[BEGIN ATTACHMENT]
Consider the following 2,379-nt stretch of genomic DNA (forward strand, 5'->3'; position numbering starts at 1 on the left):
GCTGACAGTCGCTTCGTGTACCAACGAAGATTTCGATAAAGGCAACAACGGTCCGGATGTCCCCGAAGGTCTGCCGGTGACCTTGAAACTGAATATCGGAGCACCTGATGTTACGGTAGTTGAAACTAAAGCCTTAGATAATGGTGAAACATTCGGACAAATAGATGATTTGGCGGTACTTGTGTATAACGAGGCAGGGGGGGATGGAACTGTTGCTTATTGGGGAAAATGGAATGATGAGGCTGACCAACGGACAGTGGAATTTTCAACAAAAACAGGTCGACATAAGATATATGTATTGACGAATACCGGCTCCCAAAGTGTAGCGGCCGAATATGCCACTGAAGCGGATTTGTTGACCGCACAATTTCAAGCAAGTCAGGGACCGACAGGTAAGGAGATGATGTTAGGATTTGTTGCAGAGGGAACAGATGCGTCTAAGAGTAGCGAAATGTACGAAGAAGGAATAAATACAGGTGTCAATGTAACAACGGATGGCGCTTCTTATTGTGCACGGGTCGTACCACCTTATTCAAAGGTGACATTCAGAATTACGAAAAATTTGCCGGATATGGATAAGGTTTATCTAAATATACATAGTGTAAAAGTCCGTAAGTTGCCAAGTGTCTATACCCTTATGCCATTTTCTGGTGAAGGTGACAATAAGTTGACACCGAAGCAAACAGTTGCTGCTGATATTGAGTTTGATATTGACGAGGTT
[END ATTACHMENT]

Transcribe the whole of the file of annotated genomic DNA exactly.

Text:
Consider the following 2,379-nt stretch of genomic DNA (forward strand, 5'->3'; position numbering starts at 1 on the left):
GCTGACAGTCGCTTCGTGTACCAACGAAGATTTCGATAAAGGCAACAACGGTCCGGATGTCCCCGAAGGTCTGCCGGTGACCTTGAAACTGAATATCGGAGCACCTGATGTTACGGTAGTTGAAACTAAAGCCTTAGATAATGGTGAAACATTCGGACAAATAGATGATTTGGCGGTACTTGTGTATAACGAGGCAGGGGGGGATGGAACTGTTGCTTATTGGGGAAAATGGAATGATGAGGCTGACCAACGGACAGTGGAATTTTCAACAAAAACAGGTCGACATAAGATATATGTATTGACGAATACCGGCTCCCAAAGTGTAGCGGCCGAATATGCCACTGAAGCGGATTTGTTGACCGCACAATTTCAAGCAAGTCAGGGACCGACAGGTAAGGAGATGATGTTAGGATTTGTTGCAGAGGGAACAGATGCGTCTAAGAGTAGCGAAATGTACGAAGAAGGAATAAATACAGGTGTCAATGTAACAACGGATGGCGCTTCTTATTGTGCACGGGTCGTACCACCTTATTCAAAGGTGACATTCAGAATTACGAAAAATTTGCCGGATATGGATAAGGTTTATCTAAATATACATAGTGTAAAAGTCCGTAAGTTGCCAAGTGTCTATACCCTTATGCCATTTTCTGGTGAAGGTGACAATAAGTTGACACCGAAGCAAACAGTTGCTGCTGATATTGAGTTTGATATTGACGAGGTT